Killing Bono Interview
Killing Bono Interview
Ben and Robert, the appeal is evident going in but there are a lot of challenges. How musically proficient were you? Ben, you also had an accent to conquer ...

Robert Sheehan

And we had to wear those clothes!

Robert Sheehan

How best to rock those dungarees! They were all hired, all those things – the whole gay genie look, the whole new romantic stuff, the mental fortune teller thing. I loved all that, man ... all that mascara, hats, you know what I mean.

Ben Barnes

We’d be egging each other on, saying: “You need another earring.” But he’d be like: “No, you should have some black lipstick!” It got to the point where we actually looked like ladies!

Robert Sheehan

I also had to say to Lorna [Marie Mugan, costume designer]: “Now come on, that’s enough!”

But the challenges for me lay in laying down a somewhat respectable vocal and playing the guitar to a good kind of quality. I was very much made to look good because there was a guy called Joe Echo who devised a lot of the music and a lot of the very skilful, cool guitar solos you see me doing ... I’m just kind of pretending to play. At the end of the day, what you hear when we’re good and when you think these guys could be rock stars, that’s not me playing. The challenge was to look really good and look like I know what I’m doing with a guitar.
Ben, did it help there were two of you there egging each other on when needed, but also supporting each other?

Ben Barnes

Particularly with the accent for me. I made a decision to stay in the accent from the minute I landed in Belfast to the minute we finished filming, which was very confusing on the phone to my mum and in the pub sometimes. But I figured if I just spent all my time with Robert and tried to make myself sound as much like him as possible then the Irish would kind of come secondarily.

Robert Sheehan

And it’s quite a daunting thing being in Belfast and staying in a Dublin accent.

Ben Barnes

Yeah, that’s the most confusing thing you can possibly do ... it’s like trying to do a South African accent in Australia. It’s just so far from what is helpful.
It got to the point where we actually looked like ladies...
Ben, had you thought about the irony of the fact that in real life you almost did have a taste of rock stardom [in a failed Eurovision Song Contest bid]?

Ben Barnes

It’s good that I’ve had that experience, because it’s a cringe-worthy experience that I could draw on for the moments of failure in the film. I’ve done a lot more music projects in my life that I’m proud of. I think seven people saw it at the time and the next morning I rang up and said I couldn’t do it because it was too embarrassing and awful. I knew it was terrible when I was doing it. I used to do Sinatra tribute concerts at school and I did sort of function things after I left school ... graduation balls and things, singing rock and soul and all kinds of stuff like that. I’ve also been in musicals and sung in choirs and so I think there was a point when I was about 17 where I wanted to be Stevie Wonder, so I related to the kind of Commitments-esque struggle of the story. Obviously, it was written by the same writers [Dick Clement and Ian La Frenais] and it was one of the things that kind of attracted me to it in the first place – it felt like The Commitments' cheeky little brother, really.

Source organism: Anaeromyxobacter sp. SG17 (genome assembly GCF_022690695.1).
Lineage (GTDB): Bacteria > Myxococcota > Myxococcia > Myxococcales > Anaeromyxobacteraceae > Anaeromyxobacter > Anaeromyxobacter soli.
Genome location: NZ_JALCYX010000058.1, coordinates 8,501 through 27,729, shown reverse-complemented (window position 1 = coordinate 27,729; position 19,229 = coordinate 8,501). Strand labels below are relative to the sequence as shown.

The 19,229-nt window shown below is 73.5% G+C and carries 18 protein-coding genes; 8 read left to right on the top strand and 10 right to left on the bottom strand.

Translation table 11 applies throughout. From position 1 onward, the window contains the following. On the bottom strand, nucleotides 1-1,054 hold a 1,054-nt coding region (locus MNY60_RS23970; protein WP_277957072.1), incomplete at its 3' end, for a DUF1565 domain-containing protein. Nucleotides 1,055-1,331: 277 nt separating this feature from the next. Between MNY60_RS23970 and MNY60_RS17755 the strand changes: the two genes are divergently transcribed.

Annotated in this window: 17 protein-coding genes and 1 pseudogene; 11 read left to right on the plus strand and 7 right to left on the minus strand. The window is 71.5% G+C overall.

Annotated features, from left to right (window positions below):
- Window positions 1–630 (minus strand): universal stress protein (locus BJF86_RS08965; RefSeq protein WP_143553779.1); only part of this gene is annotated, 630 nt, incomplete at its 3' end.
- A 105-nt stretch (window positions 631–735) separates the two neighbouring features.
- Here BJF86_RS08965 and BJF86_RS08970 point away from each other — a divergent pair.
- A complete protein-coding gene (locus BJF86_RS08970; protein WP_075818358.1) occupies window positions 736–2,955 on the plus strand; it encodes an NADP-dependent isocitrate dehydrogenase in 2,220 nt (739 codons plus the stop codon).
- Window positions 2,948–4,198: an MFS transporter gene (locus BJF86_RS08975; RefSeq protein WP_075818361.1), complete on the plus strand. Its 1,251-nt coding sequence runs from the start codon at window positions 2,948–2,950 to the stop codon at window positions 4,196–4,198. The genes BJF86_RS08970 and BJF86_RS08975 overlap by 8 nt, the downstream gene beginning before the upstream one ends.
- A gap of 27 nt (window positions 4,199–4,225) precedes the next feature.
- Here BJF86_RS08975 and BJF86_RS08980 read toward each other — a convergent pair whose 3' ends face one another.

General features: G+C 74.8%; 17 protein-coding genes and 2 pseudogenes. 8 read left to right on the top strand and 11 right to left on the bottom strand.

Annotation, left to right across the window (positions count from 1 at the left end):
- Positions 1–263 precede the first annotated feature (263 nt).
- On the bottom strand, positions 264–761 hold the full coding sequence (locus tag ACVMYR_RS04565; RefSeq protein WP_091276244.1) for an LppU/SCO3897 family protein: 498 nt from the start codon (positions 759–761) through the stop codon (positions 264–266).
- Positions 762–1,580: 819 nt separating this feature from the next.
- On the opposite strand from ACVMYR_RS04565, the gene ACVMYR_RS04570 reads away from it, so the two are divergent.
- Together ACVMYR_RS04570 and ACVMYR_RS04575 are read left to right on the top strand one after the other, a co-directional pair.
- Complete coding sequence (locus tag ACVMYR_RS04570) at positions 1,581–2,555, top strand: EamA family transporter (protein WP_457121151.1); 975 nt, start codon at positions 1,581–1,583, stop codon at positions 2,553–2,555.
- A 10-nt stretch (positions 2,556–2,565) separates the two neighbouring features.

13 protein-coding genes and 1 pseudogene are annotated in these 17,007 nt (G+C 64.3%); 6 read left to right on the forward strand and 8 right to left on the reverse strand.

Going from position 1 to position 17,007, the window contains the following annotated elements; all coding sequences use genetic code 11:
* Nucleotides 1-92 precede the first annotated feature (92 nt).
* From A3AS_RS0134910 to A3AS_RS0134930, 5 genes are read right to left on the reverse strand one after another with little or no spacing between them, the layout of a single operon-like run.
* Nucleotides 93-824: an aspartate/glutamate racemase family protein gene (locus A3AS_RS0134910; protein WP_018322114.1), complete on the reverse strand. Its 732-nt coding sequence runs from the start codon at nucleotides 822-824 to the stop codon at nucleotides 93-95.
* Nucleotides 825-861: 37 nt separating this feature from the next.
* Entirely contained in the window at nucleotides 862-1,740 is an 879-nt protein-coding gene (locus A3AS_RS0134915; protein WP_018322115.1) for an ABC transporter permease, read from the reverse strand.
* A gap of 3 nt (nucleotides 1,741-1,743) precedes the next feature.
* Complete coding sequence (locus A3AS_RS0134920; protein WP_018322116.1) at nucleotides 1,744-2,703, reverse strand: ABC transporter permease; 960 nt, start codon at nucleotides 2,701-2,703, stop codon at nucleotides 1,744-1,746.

Neil, has Bono seen the film and what are his thoughts?

Neil McCormick

Yeah, he has seen the film. He’s been very supportive throughout the process. I spoke to him before I even started writing the book in the first place because I felt I didn’t want to tread on his toes. I told him the first line, which was all I had at that moment, which was: “I always knew I’d be famous.” At which point he fell about the place laughing and I got quite annoyed with him because I was saying: “I could have been!” But he was very supportive and he said it was the first time that he saw himself in print and recognised himself, because I knew him before he became this iconic figure that bestrides the world and is like a cartoon of a cartoon ... People have an idea of what Bono is, but he’s a really good human being who has always been full of life, curiosity and a lot more humility than sometimes comes across in the way he is presented. So, I wanted to capture his humour and humanity in the book. And that, I think, gets caught in the film as well.

So, they saw the movie and they thought it was hilarious, especially those early scenes which are our childhood memories that aren’t there to be seen again in any other way. You know, every part of U2’s journey is marked out and caught on video, except for these early days and now they’ve been caught on film and we can all have a good laugh about Adam’s haircut. That was funny in 1977 and it’s still funny today. So, they’ve liked it and they’ve given it their blessing. They’re not standing in front of it and I think that’s good because it shows them from a different perspective, which is my perspective, which is that – actually – whatever people say and think about this idea of Bono, he is a good guy doing good stuff and, it turns out, a much better rock star than I ever would have been.
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Content updated: 25/06/2019 16:48

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